We arrived in Arica on Friday night and were quite surprised by the reception that we received. We knew that several of the pastors from the area and the president of Ubach (Baptist Union of Chile) would be receiving us, but I don’t think either of us realized just what that meant. Our plane arrived around eight and we headed down to the baggage claim to get our luggage. As I watched Blake get our bags off the belt and onto a cart, Marcelo walked up to me and gave me a big hug. Once we got everything together, we exited the baggage claim and were met by Mauricio Reyes (Ubach president), Sonia (president of the Arica pastors unions), and several church members that we knew from our visit back in January. After hugging all of their necks and kissing their cheeks, I figured that we’d probably go to a church somewhere, have some cake and that would be it.
When we got out to the parking lot, there were several more people there to greet us. Then we noticed the couple in traditional Chilean clothing and the couple with a guitar and sound system. In the parking lot of the airport, they sang and did the dances to three traditional Chilean songs. It was quite the sight! I was grinning from ear to ear—I know that because I realized how bad my cheeks hurt once we’d gotten in the car.
From the airport we went to Centro Misionero of Arica, Marcelo’s church, to drop off our bigger luggage items that we don’t need yet and to have some cake that one of the church members had made. I thought I remembered Viviana mentioning a reception including representatives from several area churches, and this one only had members of Centro Misionero, so I ate one piece of cake and tried to save room for more. Blake, on the other hand, was pressured into two pieces.
From the mini-reception, we were taken to the First Baptist Church of Arica, closer to the city center. There were somewhere around 30-40 people waiting for us with a massive spread of food. Several people spoke and I was given a bouquet of flowers. We gave our greetings, although by 9:30 at night (after a bus ride from the coast to Santiago and a flight from there to Arica) our ability to think and speak Spanish was greatly diminished. I hope that our smiles and happy attitude drowned out our tiredness and muffled yawns.
We met a lot of people at the reception. We met “young Marcelo,” a pastor from Santiago who has been in Arica for a little over a year pastoring a church that had been without a pastor for about six years. His wife and newborn baby still live in Santiago. We met a Brazilian missionary couple who have only been here for seven months. It is a little difficult to understand Spanish spoken with a Portuguese accent, but I think they’re really happy we’re here. He was so anxious to have us over for dinner, and she had to remind him that we just got here. We look forward to building a friendship with them.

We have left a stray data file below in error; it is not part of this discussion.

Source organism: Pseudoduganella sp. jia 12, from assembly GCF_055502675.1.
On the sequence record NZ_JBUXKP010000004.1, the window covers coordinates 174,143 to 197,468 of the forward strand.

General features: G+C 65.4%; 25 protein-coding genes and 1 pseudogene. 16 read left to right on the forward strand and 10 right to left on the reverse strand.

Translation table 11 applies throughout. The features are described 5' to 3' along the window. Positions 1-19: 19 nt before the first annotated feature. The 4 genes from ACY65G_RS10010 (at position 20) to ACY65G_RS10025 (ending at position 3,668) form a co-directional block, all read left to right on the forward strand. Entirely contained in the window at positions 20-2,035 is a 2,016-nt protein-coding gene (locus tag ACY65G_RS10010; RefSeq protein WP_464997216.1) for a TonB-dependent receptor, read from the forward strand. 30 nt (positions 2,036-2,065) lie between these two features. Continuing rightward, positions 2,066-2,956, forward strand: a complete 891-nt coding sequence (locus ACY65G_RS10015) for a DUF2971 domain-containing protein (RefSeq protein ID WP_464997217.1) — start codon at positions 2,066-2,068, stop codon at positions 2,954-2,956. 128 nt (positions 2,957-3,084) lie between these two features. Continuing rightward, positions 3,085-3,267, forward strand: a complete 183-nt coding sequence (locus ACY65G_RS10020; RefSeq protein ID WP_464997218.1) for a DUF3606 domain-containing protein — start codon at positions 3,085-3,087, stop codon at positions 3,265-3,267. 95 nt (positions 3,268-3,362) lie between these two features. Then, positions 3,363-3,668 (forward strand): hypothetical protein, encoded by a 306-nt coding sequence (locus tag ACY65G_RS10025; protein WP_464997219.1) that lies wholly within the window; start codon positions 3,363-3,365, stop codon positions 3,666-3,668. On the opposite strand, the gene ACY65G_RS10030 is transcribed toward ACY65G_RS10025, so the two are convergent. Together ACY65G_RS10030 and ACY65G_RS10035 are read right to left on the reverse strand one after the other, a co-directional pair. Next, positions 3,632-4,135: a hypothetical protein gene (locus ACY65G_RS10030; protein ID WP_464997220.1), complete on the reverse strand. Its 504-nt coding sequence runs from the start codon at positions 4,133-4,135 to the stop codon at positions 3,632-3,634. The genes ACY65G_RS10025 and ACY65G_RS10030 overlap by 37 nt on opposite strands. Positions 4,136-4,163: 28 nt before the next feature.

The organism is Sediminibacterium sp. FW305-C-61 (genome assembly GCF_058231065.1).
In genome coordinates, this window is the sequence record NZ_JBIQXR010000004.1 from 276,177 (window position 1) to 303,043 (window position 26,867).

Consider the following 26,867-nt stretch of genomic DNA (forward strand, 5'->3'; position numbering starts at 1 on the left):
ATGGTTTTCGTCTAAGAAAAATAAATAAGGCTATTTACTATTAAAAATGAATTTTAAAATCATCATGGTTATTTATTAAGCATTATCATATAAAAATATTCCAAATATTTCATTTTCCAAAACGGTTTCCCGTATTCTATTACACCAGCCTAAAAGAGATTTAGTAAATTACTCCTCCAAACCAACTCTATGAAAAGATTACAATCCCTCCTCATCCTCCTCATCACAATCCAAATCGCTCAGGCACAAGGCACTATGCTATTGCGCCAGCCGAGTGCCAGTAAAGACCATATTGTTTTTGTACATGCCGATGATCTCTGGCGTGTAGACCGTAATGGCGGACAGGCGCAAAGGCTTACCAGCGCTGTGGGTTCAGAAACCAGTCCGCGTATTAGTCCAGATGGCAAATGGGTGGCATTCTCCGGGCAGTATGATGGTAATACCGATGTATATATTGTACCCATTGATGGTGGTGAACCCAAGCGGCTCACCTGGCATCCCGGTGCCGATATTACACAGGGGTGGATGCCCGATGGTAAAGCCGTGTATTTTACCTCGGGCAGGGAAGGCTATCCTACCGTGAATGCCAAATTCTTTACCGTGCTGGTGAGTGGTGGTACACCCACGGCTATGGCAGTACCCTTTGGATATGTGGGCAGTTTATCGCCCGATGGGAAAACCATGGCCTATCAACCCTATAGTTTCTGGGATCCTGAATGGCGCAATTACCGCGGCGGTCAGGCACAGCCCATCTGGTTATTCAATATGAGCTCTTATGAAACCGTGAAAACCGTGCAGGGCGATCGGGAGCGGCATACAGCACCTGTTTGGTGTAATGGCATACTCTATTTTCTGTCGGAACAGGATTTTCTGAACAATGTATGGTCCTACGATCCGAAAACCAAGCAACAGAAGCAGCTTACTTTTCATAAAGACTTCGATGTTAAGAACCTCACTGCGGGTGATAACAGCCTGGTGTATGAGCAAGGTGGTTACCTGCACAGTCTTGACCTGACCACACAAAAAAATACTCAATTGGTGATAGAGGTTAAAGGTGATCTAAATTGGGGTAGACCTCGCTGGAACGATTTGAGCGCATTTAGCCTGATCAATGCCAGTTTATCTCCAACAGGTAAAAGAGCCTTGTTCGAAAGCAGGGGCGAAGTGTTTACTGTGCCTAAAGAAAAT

We met a lot of other people, as well, but I don’t think I have room to tell you about each of them. For those of you curious about the food a Chilean reception, here you go… There were several different kind of cake. We’ve learned that they call cake with icing “torta” and their pound cake type dry cakes are called “queque,” which is pronounced “kaykay.” Sound familiar? There were tons of olives. The olives here are more bitter/sour than the ones in Santiago, which is fine because that’s what we prefer. All of the ones I’ve seen so far have been black. There was also something like an apple turnover. It was cut into smaller pieces, so I have no idea how it looked beforehand. There were all mangyggner of store-bought cookies, from sugar wafers to Oreo-like sandwich cookies. As with any good celebration, there was hot tea, coffee, soda and homemade mango juice.
Last night after church there was another reception, not much unlike the one I just described. I told Roxana that I know they’re Baptist by the food. I guess that’s true anywhere in the world.